Eye tracking reduces cost of consumer product testing
Product packaging design plays a significant role in consumers’ purchasing decisions. Consumers go for the products that stand out among the rest, and in many cases the features that appeal to them are not as obvious as it may seem. In the past, product manufacturers conducted consumer behavior research with focus groups, but found shoppers often exaggerate their interest and exhibit bias in their responses. It has been discovered more recently that customers actually have subconscious reactions to packaging, which has become apparent through research using eye tracking and other biometrics.
Eye tracking can be used in virtual shopping environments to monitor consumers’ eye movements as they glance over products on a simulated store shelf. Some biometrics like EEG brain waves and galvanic skin response readings are also used to gauge involuntary emotional responses to package design and features. The simulated shopping experience enables marketers to test different package designs and shelf placements on the fly to get feedback on what appeals to shoppers and what gets overlooked.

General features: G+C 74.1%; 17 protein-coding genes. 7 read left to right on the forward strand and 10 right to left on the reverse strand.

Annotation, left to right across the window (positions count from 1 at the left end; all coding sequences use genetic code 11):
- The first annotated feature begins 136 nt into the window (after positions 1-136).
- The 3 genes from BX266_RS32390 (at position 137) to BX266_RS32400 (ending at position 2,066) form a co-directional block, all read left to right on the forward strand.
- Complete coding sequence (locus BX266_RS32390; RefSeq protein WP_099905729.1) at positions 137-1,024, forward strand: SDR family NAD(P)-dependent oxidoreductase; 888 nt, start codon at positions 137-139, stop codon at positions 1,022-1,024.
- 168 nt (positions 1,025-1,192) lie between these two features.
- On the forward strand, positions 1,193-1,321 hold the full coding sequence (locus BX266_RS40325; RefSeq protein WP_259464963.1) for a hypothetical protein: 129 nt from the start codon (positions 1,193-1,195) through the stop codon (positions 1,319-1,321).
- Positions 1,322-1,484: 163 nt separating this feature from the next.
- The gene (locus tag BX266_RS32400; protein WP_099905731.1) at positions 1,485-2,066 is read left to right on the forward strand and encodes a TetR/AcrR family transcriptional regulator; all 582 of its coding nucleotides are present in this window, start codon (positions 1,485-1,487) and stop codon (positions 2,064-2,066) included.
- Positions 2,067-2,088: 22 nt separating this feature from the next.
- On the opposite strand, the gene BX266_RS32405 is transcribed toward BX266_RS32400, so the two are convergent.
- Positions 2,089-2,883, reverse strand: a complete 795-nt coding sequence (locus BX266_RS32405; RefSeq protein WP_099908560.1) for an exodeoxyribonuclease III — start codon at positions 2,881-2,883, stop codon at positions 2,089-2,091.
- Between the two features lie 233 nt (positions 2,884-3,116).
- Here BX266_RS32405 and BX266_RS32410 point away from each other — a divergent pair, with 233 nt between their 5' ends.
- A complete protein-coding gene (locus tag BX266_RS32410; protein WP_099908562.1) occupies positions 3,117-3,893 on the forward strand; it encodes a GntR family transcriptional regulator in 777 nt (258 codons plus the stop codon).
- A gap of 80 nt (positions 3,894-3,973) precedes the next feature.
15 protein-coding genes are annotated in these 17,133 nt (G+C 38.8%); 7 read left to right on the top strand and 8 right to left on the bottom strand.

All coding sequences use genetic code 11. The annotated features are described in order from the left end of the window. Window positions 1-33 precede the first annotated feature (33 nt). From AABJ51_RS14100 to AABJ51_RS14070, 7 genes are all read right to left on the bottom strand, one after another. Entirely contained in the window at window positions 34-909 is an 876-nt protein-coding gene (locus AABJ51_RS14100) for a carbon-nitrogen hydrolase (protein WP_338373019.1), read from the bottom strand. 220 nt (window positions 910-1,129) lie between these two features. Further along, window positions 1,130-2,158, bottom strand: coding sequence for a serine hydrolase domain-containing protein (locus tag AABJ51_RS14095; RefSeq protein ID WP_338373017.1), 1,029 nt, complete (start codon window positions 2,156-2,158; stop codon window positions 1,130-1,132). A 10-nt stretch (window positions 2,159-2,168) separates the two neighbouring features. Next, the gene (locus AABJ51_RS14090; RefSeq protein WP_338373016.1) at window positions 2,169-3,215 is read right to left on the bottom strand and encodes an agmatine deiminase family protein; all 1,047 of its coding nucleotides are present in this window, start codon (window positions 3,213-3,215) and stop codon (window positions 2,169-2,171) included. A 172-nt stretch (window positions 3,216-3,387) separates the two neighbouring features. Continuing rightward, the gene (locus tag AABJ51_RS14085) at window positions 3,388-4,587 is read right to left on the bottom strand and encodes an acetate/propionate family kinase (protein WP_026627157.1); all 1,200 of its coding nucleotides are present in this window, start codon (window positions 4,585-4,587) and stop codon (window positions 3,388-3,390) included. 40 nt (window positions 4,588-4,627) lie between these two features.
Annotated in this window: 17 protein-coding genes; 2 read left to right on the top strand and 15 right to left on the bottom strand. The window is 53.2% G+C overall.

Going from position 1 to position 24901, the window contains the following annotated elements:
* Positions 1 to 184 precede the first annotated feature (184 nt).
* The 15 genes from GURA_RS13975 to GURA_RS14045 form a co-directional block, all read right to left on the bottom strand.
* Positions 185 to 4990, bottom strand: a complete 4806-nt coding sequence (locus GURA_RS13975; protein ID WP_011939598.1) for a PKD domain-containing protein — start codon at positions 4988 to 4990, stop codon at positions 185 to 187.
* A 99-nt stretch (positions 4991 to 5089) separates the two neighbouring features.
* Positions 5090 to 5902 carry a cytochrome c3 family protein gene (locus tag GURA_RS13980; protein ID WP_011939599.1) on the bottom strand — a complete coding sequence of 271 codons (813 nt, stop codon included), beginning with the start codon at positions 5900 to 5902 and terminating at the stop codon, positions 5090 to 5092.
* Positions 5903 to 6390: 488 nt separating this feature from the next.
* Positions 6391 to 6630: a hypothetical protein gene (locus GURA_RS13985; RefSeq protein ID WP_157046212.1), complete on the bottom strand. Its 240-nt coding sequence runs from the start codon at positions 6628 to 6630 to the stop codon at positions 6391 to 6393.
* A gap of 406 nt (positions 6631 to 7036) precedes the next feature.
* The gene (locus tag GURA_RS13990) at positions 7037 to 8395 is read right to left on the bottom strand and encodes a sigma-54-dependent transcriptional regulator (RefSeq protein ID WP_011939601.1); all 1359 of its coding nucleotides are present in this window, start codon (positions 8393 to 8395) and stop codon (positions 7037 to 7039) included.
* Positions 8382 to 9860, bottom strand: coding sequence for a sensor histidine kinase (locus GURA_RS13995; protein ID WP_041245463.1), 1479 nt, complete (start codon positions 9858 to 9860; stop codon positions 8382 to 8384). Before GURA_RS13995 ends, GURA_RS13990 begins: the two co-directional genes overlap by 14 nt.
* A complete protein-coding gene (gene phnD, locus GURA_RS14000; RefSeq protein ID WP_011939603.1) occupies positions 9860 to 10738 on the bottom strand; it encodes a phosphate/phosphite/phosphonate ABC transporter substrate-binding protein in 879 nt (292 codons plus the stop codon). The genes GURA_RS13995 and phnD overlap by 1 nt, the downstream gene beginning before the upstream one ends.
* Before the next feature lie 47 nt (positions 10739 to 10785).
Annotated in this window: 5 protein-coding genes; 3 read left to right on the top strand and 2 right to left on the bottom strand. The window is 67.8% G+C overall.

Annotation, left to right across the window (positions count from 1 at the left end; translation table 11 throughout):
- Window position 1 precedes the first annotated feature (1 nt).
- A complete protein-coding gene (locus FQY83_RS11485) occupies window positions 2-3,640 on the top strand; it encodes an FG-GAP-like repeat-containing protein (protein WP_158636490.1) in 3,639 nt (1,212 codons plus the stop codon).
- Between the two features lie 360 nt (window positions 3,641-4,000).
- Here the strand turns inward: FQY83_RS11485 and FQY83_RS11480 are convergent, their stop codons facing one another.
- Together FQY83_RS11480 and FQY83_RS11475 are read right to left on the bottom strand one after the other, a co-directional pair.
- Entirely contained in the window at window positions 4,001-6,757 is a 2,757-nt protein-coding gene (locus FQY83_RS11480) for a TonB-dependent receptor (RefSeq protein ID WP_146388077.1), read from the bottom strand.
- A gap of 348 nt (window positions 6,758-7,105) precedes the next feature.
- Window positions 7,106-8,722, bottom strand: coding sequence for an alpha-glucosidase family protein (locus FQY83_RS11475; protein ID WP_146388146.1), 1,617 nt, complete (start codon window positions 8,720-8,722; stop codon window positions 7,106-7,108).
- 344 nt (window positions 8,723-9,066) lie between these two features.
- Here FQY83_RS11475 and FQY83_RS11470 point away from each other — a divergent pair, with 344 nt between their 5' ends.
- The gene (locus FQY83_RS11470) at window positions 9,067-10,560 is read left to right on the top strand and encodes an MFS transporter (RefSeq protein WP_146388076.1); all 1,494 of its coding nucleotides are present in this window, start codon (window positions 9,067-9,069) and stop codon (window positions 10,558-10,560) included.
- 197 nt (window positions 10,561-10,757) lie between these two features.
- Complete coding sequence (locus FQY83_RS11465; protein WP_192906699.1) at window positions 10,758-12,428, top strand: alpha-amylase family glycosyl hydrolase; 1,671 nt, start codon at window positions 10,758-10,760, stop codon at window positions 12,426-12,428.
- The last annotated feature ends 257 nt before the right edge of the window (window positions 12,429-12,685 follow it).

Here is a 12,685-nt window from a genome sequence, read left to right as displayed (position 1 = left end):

Despite the high cost of the eye tracking equipment, which can range from $10,000 to $40,000 per unit, these simulated testing scenarios are saving companies money in the long run. Procter and Gamble (P&G), for example, typically spends over $1,500 on a single physical prototype. With the ability to test simulated products, P&G is able to save money on expensive design revisions. Also, by testing packaging before products are put on the store shelf, they are able to optimize the design to achieve higher sales.
As of now, P&G uses simulation and digital modeling for 80% of its new products. If the consumer product goliaths are switching over to this simulated prototype model, I am sure many more will follow. At some point in the near future, every product that makes it into our homes will be optimally designed and packaged to appeal directly to us as a result of advances in eye tracking and biometric technology.
For more information on this topic, check out Marketers Now Track Shoppers’ Retinas
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